What tasty food is made out of crushed chickpeas, often served with salads, and offers itself as a healthier snack alternative? You guessed it: Falafel.

Happy International Falafel Day!

Falafel historians are unsure of falafel’s origins. Many associate its beginnings with the Copts (Egyptian Christians) about a thousand years ago who ate it instead of meat during the Christian period of “lent.” Others have even speculated that it was eaten in the period of the Pharaohs, a much earlier era. Some opine that falafel was invented in Western Asia, specifically in India, where the culture enjoyed deep frying from an early time. Etymologically, some will point to the word falafel’s association with the Aramaic/Arabic/Hebrew “pilpal” which means a small round thing, or a peppercorn. The Persian “pilpil” means long pepper. A Coptic (Christian Egyptian) dictionary cites the phrase “pha la fel,” meaning “has lots of beans.” The Oxford English Dictionary first listed the word “falafel” in 1951.

It’s hard to identify Jewish food, or Jewish music, since most Jewish food and music derive from the diaspora cultures that have hosted Jews. Even though falafel is considered the national food of Israel (and that of Egypt), it clearly came from the cuisine culture of Middle Eastern countries that hosted Jews. Because falafel is plant-based, it is considered pareve (neither meat nor dairy) in Jewish law and may be eaten with any meal. As such, it is quite conducive to be regarded as a national food of a Jewish nation.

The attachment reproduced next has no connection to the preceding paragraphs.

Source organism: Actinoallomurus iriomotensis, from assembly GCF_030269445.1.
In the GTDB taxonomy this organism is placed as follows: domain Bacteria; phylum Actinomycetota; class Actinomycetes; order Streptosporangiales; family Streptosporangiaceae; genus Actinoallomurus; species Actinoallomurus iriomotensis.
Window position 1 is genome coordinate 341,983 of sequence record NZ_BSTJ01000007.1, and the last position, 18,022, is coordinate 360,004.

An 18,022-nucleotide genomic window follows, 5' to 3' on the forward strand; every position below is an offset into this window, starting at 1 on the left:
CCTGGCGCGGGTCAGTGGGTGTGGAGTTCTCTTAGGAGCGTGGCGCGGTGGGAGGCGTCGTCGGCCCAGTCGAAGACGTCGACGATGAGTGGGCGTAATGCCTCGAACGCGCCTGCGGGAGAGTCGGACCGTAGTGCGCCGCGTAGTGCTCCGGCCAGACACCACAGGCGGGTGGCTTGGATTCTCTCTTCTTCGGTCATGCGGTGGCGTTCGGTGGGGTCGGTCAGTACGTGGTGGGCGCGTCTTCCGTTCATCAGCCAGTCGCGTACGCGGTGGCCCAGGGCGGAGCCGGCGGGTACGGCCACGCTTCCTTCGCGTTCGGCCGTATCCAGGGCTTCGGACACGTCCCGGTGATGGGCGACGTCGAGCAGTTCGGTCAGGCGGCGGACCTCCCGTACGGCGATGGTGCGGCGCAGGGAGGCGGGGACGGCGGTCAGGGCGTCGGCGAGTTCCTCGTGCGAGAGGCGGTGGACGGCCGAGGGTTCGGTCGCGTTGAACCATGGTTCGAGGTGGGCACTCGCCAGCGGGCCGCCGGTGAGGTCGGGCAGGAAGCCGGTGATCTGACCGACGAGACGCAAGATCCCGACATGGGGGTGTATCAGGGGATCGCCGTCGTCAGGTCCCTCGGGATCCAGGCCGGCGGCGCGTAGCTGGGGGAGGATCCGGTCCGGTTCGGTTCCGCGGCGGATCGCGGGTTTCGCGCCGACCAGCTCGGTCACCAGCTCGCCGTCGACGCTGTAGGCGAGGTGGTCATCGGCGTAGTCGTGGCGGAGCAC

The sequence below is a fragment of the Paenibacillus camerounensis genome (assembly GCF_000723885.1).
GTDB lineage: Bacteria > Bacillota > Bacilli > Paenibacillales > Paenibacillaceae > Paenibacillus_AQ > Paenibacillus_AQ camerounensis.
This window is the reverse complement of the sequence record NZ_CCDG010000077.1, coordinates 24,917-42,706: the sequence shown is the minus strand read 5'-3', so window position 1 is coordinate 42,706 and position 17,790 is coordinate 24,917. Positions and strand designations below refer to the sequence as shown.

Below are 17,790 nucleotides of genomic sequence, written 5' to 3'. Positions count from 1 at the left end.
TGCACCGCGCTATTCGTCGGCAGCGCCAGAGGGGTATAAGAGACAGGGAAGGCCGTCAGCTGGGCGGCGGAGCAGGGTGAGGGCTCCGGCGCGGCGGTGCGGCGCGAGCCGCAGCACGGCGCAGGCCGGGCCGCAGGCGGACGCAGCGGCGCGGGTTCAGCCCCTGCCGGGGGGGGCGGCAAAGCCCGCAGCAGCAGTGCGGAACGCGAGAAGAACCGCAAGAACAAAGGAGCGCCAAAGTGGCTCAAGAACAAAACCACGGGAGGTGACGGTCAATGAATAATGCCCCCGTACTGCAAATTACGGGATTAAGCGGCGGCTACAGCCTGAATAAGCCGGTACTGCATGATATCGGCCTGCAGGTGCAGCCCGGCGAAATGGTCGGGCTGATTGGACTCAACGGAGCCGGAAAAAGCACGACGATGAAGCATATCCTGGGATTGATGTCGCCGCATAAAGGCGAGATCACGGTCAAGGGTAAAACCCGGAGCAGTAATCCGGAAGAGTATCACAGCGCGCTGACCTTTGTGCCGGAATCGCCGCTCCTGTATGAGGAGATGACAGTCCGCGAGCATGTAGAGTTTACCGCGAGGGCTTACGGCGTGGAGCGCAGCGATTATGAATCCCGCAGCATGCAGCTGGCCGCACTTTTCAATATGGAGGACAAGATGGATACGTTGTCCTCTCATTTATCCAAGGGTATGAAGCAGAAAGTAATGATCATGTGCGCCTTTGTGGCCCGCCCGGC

North American Kosher fast food restaurants have been serving falafel on their menu for decades, but since the 1970s, falafel has broken through to the mainstream American market mostly due to the marketing of the Israeli Sabra brand, and is often available as street food and in vegetarian establishments nation-wide. During the same time, falafel has become very popular in Germany as well, not just in Berlin’s large Arab community, but in its gentrified strata as well.

Want to make falafel? Take raw chickpeas (if you cook them prior they will fall apart) and soak them in water overnight. Some add a dash of baking soda in the mixture. Drain and grind the chickpeas together with some spices (popular ones are parsley, scallions, garlic, coriander and cumin). The mixture is shaped into small balls and then deep-fried. If you prefer, the balls can be baked. The balls are usually placed in a pita (small bread with a pocket), adding salad, and some garnishes such as tehina (made from sesame seeds) or humus (a paste made from chickpeas).

Bon Appetite and B’tayavon!

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